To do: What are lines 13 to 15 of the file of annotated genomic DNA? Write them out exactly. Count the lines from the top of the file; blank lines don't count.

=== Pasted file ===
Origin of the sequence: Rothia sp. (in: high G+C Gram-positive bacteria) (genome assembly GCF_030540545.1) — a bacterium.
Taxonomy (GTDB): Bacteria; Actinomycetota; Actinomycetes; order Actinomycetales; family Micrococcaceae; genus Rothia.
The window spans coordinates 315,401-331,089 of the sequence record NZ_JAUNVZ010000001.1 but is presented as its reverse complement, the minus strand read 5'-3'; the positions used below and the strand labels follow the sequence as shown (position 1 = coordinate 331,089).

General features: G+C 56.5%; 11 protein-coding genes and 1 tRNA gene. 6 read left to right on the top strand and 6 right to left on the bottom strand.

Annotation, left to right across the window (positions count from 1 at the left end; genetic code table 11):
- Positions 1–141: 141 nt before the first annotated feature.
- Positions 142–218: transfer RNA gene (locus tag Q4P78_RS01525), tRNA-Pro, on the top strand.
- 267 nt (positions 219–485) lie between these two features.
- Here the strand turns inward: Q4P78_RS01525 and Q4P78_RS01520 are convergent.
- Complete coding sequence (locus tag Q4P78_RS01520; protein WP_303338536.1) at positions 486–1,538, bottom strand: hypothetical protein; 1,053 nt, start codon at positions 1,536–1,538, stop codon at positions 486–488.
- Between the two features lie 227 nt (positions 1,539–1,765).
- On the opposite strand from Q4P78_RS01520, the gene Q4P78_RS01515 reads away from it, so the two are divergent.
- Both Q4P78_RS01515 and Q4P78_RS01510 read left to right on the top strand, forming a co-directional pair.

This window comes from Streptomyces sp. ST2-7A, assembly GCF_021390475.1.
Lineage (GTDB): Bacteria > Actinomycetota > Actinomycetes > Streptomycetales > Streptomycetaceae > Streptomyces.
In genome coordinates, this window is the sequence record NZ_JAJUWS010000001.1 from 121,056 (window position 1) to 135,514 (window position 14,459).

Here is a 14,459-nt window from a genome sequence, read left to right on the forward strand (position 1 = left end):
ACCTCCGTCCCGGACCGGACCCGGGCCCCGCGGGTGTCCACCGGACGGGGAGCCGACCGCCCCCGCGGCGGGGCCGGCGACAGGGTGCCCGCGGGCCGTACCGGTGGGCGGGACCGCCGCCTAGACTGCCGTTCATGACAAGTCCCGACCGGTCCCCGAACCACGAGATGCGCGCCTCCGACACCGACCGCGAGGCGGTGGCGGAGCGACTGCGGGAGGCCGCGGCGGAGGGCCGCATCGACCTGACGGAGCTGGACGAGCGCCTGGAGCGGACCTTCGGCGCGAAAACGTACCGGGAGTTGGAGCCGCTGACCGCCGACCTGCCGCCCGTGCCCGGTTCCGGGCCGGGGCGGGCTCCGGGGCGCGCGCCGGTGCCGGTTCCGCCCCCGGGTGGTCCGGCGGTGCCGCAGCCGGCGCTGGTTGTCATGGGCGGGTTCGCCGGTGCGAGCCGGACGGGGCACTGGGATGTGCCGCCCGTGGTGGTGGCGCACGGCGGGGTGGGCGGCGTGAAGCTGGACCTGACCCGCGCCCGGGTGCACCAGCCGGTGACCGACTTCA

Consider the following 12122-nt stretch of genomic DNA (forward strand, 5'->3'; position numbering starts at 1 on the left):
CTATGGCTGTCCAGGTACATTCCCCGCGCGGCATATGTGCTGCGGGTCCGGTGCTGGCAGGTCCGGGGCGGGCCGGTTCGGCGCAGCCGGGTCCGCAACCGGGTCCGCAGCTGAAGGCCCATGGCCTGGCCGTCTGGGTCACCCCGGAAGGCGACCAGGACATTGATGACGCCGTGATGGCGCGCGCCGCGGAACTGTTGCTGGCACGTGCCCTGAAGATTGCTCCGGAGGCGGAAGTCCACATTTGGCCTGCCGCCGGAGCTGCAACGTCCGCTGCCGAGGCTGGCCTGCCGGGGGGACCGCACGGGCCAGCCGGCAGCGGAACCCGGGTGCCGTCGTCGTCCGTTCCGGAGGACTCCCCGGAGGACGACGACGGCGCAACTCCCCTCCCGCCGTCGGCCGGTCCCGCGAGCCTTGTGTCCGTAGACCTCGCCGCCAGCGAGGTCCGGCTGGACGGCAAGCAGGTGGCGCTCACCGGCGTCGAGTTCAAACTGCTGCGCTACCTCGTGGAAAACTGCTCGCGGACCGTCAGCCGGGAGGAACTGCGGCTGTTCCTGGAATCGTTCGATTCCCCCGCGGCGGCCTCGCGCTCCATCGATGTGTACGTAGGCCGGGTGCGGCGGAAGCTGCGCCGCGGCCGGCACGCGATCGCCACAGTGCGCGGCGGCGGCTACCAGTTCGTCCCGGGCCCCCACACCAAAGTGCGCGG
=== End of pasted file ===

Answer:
- Both Q4P78_RS01515 and Q4P78_RS01510 read left to right on the top strand, forming a co-directional pair.

This window comes from Streptomyces sp. ST2-7A, assembly GCF_021390475.1.
Lineage (GTDB): Bacteria > Actinomycetota > Actinomycetes > Streptomycetales > Streptomycetaceae > Streptomyces.